Footballer John Terry was using "straightforward racial abuse" against Anton Ferdinand rather than sarcastically repeating a racist slur, a court has heard.
Terry, 31, is accused of calling QPR centre-half Ferdinand a "f****** black c***" during a Premier League match on October 23 last year.
Making his closing speech at Westminster Magistrates' Court, prosecutor Duncan Penny said on Terry's account, Ferdinand had used the words "calling me a black c***". Terry claims that he simply repeated back the slur that Ferdinand wrongly thought he had used, and denies a racially aggravated public order offence.
This meant that Terry added the word "f******", and had also used the word 'and' before the racial obscenity, Mr Penny said.
"If it's rhetorical repetition, why does the word 'and' feature at all? Why are any other words spoken by Mr Terry at all, beyond a black c***?," Mr Penny asked
The pair had traded insults in the run-up to the alleged racist insult. Ferdinand taunted Terry about his alleged affair with a team mate's ex-girlfriend, while Terry implied the QPR player had bad breath.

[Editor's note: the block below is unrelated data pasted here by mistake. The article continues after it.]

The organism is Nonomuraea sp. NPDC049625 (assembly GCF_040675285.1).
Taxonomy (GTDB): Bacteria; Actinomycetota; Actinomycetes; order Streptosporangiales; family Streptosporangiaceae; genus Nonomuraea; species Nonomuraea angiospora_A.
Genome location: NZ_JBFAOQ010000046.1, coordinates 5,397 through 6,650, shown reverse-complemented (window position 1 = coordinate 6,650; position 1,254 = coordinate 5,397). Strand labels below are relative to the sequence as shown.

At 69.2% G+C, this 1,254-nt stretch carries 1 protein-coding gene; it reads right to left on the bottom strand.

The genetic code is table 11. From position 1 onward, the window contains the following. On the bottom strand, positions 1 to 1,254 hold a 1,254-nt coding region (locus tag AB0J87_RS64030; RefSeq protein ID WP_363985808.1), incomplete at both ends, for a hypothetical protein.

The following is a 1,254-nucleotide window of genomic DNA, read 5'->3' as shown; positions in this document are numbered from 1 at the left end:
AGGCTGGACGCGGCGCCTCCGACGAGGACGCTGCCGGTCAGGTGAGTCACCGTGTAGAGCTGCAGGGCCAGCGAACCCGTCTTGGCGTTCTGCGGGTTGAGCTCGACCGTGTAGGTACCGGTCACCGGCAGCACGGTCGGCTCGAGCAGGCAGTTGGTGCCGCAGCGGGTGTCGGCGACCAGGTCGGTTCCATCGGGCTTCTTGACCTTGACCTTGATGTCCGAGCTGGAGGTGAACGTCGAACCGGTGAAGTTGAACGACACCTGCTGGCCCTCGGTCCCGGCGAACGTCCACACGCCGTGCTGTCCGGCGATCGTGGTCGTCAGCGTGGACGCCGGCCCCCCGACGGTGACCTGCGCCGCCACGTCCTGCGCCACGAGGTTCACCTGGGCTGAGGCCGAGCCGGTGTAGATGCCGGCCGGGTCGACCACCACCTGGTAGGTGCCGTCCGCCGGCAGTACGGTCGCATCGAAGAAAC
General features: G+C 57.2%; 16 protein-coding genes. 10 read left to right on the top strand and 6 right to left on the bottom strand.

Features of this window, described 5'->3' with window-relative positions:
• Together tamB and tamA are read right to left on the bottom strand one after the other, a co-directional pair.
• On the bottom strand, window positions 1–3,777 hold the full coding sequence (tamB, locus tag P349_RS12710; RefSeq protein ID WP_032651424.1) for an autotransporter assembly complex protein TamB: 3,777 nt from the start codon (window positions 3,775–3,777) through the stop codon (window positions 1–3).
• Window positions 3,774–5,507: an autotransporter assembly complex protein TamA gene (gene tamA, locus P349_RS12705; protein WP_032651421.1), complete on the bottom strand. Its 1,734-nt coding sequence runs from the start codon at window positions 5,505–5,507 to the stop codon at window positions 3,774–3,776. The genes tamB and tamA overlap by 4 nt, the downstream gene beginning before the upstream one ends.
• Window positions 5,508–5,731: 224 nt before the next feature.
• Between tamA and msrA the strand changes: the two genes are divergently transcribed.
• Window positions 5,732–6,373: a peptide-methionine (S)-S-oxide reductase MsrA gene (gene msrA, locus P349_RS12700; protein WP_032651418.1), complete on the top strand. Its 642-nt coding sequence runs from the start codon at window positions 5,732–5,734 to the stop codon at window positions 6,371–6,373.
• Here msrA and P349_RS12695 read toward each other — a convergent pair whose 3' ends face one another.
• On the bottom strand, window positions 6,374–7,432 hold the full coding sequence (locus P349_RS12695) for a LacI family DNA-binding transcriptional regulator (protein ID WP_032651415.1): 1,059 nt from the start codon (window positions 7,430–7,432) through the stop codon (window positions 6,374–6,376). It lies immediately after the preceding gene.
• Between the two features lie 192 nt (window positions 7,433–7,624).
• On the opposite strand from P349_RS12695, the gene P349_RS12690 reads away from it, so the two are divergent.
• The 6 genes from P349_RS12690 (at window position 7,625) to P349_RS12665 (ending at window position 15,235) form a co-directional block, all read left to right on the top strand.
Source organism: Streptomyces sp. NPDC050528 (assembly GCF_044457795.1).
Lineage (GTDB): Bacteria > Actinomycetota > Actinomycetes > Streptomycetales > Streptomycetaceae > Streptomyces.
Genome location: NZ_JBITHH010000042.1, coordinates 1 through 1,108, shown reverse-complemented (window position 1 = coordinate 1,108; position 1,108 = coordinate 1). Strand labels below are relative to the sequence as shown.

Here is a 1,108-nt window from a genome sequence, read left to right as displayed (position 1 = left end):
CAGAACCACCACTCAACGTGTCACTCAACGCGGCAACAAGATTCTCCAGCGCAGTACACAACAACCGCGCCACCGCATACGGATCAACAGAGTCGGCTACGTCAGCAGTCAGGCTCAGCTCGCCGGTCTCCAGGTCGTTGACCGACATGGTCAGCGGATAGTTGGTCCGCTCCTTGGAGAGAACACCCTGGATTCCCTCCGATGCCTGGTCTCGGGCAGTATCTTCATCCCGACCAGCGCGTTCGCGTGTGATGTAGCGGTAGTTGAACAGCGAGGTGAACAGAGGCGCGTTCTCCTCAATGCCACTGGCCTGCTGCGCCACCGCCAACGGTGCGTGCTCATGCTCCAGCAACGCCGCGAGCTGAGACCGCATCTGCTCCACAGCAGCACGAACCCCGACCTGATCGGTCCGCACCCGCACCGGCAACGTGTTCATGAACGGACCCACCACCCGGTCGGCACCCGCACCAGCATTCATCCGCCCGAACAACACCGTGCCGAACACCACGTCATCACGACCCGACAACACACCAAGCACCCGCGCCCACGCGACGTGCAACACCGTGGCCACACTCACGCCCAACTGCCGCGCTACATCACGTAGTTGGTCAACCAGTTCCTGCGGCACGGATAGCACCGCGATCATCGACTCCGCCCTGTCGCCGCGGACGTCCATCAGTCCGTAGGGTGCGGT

Mr Penny said: "The words 'and' and 'f******' are Mr Terry's words and nobody else's," he said. "Are they simply a plain response, a retort, lashing out verbally just as Mr Terry did in the original exchange?
"Just as he did with the hand over the mouth to imply bad breath, just as he did with the 'f*** off, f*** off' directed towards Mr Ferdinand, and finally, when he was fed up, he picked up on the topic of Mr Ferdinand's abuse, namely the (alleged) extra-marital affair, and retorted with 'and yours', or something to that effect, and straightforward racial abuse."
He said it was unlikely that Ferdinand would have had the "motivation or frankly the sophistication" in the heat of the moment to make up an allegation that Terry had used racial abuse.
"A false allegation of racism would be an accusation which involved more sophisticated thought processes than had hitherto been going on, on that football pitch," Mr Penny said.